Property prices in the first three months of this year rose by 5.5% on a year earlier, the Central Bank has found, on the basis of its survey of advertised prices. Prices also rose by 6.1% in the previous quarter.
The increase in the overall property price index over its year-ago level was primarily a result of developments in the market for apartments, the bank said. Apartments saw an annual increase of 8.7%. The main reason behind this relatively strong growth was the increased number of advertised upmarket properties in high value areas compared with previous years.

During the first quarter of 2012, asking prices in the “other” category, which consists of townhouses, houses of character and villas rose by 4.1%. This increase was largely a result of higher asking prices for houses of character. Prices of villas and townhouses also increased; however, their impact on the headline rate was more contained.
On the other hand, asking prices for maisonettes were marginally down over their year-ago level while prices for terraced houses dropped at an annual rate of 8.5%. With regard to the latter, given the small number of terraced houses in the Bank’s sample, this development had a limited downward impact on the overall property price index.

The bank said the number of advertised properties captured in the Bank’s survey contracted by 3.1% on a year earlier in the first quarter of 2012, compared with a 7.0% decline in the previous quarter.
Meanwhile, the number of building permits issued by Mepa also continued to decrease, going down by 16.5% year-on-year in the March quarter, following a drop of 17.6% in the previous quarter.
In absolute terms, this was mostly due to a lower number of permits issued for apartments although development permits for maisonettes and the “other category” also registered drops.

In contrast, development permits for terraced houses increased. Residential property prices based on the NSO Property Price Index, which had fallen by 1.4% in 2011, rose by 1.6% year-on-year in the March quarter of 2012. The increase in the latter reflected a 1.7% rise in the prices of apartments and a 6.0% rise in those of maisonettes. On the other hand, NSO data also show that, after they had risen by 7.0% during 2011, the number of sale contracts dropped at an annual rate of 6.7% in the first quarter of 2012.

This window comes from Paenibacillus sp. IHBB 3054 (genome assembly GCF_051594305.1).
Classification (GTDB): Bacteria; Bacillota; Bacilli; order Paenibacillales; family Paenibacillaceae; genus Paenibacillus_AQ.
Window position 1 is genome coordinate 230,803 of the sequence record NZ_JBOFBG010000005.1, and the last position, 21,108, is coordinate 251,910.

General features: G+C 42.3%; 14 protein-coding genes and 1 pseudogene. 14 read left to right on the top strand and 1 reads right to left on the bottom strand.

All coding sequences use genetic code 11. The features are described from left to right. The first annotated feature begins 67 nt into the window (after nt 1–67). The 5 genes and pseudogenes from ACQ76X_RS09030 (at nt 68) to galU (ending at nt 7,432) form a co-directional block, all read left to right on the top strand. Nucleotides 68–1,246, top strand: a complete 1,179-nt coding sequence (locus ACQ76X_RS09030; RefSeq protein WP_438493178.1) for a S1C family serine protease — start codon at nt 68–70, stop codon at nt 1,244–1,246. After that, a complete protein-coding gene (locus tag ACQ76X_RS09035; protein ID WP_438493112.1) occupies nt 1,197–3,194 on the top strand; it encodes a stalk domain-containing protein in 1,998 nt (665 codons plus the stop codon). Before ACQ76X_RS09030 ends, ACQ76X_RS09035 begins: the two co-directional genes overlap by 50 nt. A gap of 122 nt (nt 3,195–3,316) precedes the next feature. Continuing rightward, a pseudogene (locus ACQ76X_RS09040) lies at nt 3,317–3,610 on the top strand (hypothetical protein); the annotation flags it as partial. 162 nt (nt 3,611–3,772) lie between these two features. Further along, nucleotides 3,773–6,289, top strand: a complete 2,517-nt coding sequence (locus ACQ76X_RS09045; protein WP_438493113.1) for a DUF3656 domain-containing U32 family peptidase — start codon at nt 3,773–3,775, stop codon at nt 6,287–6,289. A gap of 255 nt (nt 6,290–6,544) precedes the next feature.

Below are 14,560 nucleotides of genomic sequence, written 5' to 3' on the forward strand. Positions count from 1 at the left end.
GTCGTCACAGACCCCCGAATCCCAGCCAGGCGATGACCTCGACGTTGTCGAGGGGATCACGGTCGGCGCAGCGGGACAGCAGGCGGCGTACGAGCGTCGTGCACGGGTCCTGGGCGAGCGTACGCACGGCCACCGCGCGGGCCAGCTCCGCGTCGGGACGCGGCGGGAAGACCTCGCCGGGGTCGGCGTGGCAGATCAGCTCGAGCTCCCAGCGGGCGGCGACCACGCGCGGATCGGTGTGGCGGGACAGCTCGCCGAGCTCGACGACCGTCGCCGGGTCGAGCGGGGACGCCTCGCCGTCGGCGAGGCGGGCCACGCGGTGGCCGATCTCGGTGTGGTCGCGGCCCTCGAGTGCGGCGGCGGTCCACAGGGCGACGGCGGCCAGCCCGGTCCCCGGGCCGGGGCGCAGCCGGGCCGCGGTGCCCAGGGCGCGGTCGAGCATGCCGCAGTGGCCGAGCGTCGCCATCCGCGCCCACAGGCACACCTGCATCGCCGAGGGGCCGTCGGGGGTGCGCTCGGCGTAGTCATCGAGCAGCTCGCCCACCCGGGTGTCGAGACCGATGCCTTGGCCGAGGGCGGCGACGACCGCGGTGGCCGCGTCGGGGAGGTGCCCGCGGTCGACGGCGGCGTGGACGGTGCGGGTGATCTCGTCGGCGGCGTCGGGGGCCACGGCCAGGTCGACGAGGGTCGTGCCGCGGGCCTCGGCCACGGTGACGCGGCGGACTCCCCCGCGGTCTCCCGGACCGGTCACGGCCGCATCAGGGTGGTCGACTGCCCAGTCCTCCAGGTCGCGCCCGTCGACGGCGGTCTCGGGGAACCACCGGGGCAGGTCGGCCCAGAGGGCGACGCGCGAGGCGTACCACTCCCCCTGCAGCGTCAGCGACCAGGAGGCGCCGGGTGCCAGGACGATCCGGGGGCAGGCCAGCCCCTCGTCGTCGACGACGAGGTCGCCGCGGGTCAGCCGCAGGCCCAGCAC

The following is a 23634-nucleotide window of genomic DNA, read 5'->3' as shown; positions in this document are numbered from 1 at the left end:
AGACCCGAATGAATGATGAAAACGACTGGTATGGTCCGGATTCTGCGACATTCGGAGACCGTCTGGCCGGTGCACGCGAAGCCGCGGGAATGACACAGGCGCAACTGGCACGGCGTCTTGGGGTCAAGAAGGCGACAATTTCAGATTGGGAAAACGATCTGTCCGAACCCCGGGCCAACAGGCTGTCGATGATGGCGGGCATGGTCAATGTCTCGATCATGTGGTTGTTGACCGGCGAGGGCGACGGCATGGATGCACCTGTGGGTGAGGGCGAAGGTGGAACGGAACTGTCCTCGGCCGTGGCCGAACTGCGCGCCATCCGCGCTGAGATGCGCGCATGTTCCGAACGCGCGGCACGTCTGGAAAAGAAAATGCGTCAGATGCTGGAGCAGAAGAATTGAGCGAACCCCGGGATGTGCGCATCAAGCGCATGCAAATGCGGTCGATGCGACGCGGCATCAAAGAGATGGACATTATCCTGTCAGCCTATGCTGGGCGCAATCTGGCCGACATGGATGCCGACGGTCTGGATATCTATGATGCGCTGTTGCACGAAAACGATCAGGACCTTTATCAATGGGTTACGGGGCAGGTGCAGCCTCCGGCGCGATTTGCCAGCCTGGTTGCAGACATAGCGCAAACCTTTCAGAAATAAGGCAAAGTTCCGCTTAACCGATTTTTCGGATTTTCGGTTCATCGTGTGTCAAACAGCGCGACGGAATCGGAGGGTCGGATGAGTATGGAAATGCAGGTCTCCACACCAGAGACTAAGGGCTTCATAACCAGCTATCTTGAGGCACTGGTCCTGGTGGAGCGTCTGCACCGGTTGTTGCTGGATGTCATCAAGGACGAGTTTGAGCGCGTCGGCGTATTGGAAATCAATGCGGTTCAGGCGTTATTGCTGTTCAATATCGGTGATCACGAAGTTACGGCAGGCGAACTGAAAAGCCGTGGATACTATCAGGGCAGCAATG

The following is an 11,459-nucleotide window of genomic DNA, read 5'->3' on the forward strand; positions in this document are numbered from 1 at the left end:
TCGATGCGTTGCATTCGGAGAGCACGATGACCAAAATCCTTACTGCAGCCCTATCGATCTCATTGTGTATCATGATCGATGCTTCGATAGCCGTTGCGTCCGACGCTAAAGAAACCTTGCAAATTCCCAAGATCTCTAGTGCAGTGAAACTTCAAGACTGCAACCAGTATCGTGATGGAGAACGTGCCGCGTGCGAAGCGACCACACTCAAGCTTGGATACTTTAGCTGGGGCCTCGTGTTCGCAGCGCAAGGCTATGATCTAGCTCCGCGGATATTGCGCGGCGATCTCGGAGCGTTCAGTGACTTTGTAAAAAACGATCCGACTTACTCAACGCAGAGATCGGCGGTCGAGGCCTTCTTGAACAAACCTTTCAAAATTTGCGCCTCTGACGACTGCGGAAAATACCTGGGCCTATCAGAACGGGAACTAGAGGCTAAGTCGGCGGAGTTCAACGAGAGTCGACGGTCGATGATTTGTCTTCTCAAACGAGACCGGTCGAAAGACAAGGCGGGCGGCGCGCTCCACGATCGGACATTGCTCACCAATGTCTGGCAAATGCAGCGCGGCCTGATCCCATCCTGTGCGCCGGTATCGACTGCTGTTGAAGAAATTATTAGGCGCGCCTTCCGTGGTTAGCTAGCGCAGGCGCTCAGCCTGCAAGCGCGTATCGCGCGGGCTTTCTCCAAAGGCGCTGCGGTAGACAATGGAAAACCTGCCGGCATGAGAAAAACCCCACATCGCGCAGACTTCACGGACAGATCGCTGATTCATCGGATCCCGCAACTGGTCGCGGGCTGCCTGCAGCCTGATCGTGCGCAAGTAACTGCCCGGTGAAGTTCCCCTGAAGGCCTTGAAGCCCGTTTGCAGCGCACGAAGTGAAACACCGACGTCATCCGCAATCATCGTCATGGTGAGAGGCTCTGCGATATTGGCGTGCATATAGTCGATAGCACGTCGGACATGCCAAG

Source - The Times of Malta online

Also view "CBM lowers growth projections, additional measures may be needed to achieve deficit targets" - The Times of Malta Wednesday, August 22, 2012, 11:08

Wednesday, August 08, 2012

Interest-subsidy scheme for first-time buyers purchasing from private sector in Malta

The government has announced a limited one-year interest subsidy scheme for first time buyers wishing to purchase a house from the private sector. The scheme was announced by Justice Minister Chris Said and will be open for the first 300 applications.

They will benefit from an interest subsidy of up to 2.5% on borrowing from the banks of up to €80,000. The savings could reach €14,500. Dr Said said the subsidy would be given for a period of between eight and ten years. The scheme would be administered by the Housing Authority.

Source: The Times of Malta online

Friday, July 13, 2012

LN to enable property owners in Malta to regularise in accordance with sanitary law.

A legal notice to enable owners of dwellings who have an existing structure, which is not in accordance with sanitary law, to regularise their position against an administrative fee will come into affect on August 1. The legal notice covers the size of internal and back yards, floor to ceiling height and rooms built in the backyard. These concessions only apply to development built before the coming into force of these new measures, on August 1.